Carol Wellman Kelly

Movement Consultant

Carol was made in Australia and studied dance at the Victorian College of the Arts. She has extensive experience in performing, teaching and choreographing both nationally and internationally. From 1992 – 1999, she worked as a freelancer in London.

Ailsa Paterson

Design Realiser

Ailsa completed the Bachelor of Dramatic Art in Design (NIDA) in 2003. Set and costume design credits for State Theatre Company include Switzerland, The 39 Steps, Romeo and Juliet (with Adelaide Symphony Orchestra), Mendelssohn’s Dream (with Adelaide Symphony Orchestra)

Selene Cochrane

Costume Designer/Maker

Selene Cochrane has been a costumier for over 25 years. Starting out working in the fashion industry, she eventually moved into theatre and performance art. Her designs have featured in her work for numerous productions for performer Christine Johnston, with whom she continues to work.

Elizabeth Hay

Performer

Elizabeth has been living and working in Adelaide since graduating from the Flinders Drama Centre in 2010. Elizabeth has worked with many of South Australia’s leading theatre companies including State Theater Company of South Australia, Windmill Theatre Co and Slingsby.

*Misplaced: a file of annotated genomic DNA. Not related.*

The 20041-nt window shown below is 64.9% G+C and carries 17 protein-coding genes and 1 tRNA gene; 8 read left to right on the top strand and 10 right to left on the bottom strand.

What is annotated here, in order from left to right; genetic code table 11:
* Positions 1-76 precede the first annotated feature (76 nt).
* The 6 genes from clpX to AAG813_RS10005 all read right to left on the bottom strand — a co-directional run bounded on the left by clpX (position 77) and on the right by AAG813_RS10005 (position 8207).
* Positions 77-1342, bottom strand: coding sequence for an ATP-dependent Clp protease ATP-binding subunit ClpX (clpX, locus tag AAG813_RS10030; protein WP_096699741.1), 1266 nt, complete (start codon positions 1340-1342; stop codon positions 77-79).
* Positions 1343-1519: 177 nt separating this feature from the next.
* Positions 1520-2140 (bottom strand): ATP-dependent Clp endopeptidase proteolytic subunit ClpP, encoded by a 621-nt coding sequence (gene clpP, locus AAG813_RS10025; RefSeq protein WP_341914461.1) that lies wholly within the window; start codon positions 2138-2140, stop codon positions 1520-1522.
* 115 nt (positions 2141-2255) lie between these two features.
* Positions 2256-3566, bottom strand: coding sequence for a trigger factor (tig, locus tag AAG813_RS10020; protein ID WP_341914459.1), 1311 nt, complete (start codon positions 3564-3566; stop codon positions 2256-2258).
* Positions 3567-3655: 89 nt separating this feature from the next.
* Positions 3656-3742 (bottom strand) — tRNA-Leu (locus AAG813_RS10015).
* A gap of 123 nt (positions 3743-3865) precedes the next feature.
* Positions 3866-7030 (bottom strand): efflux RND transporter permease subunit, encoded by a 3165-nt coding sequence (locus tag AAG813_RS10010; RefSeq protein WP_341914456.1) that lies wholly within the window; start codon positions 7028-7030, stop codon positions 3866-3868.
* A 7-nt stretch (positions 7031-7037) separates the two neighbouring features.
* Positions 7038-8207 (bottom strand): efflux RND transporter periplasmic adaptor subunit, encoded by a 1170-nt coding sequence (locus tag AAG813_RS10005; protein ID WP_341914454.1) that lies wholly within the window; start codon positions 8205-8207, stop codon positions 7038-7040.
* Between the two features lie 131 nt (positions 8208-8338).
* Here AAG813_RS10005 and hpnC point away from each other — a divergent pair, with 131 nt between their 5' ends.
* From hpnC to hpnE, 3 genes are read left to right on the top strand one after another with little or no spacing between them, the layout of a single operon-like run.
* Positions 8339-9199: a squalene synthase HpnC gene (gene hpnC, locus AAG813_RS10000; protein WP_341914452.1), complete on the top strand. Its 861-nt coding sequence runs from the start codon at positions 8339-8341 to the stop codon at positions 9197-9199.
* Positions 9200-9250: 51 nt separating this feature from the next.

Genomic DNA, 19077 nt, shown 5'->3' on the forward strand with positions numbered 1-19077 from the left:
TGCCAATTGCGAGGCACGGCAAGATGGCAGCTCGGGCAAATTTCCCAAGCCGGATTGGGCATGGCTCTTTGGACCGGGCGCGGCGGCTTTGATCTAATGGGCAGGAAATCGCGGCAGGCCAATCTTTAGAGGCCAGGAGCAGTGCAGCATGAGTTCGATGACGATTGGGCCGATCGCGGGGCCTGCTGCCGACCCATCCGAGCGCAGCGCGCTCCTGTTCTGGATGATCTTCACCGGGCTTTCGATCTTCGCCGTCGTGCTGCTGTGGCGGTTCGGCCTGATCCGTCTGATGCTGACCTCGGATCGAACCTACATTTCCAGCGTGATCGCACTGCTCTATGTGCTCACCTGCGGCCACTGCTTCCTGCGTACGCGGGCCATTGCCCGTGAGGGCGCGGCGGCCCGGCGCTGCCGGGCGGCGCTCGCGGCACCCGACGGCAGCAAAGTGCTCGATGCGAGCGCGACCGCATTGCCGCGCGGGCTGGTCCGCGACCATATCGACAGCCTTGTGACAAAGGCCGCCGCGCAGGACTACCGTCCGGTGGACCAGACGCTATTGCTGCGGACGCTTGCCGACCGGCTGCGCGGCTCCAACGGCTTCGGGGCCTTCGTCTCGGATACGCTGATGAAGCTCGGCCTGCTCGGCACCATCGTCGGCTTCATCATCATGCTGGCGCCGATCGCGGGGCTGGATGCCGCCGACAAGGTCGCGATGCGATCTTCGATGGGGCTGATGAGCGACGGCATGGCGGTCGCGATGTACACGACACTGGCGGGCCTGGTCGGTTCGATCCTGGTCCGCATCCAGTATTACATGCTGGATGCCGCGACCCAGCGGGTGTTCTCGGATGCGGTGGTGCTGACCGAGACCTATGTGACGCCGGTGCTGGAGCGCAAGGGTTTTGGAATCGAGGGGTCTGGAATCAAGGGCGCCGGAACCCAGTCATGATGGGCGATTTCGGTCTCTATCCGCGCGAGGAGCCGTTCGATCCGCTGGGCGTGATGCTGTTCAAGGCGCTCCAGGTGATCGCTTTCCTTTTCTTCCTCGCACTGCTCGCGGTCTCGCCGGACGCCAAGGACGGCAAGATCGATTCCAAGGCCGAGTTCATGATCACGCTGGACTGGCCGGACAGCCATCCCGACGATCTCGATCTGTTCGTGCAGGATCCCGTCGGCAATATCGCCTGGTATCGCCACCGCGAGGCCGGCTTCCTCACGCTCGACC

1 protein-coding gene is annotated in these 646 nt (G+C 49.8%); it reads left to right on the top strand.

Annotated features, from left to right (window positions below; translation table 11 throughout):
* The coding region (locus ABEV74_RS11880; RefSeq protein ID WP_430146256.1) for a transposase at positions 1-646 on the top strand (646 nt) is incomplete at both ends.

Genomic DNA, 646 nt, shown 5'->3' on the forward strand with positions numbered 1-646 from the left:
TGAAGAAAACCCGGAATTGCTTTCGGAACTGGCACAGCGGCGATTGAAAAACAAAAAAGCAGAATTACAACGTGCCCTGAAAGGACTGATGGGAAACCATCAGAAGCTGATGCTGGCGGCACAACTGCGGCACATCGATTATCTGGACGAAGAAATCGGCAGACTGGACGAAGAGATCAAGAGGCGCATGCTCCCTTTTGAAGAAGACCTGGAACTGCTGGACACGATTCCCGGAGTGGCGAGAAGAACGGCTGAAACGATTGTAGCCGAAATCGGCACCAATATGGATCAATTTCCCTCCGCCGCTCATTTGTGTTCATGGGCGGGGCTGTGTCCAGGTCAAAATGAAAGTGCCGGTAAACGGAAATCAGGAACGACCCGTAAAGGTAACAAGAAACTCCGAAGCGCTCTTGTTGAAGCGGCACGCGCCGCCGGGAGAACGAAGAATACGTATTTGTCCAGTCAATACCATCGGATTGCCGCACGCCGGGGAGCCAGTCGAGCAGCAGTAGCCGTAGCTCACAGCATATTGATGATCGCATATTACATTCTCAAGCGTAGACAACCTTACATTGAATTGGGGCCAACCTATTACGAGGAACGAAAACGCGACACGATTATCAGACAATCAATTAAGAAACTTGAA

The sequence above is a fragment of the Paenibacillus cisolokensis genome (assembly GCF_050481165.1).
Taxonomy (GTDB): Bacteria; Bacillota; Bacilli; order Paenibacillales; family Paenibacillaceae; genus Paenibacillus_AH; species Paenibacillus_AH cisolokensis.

Did you know Baba Yaga is a collaboration between Windmill Theatre Co and Scottish company Imaginate.

It originally premiered at the Edinburgh International Children's Festival in 2018.

Characters

Vaselina

Vaselina is the timid and fearful apartment building’s receptionist who tries desperately to ensure everyone follows the long list of rules. With a nest of Babushka dolls as her constant companions, she must look under her skin to find her voice, true passion and courage.

Baba Yaga

The rebellious resident in the apartment building, Baba Yaga is a hungry, cat loving, recorder-playing extraordinaire who explores what is  possible. She is full of life, horror and wonder and helps Vaselina find her own colour and calling.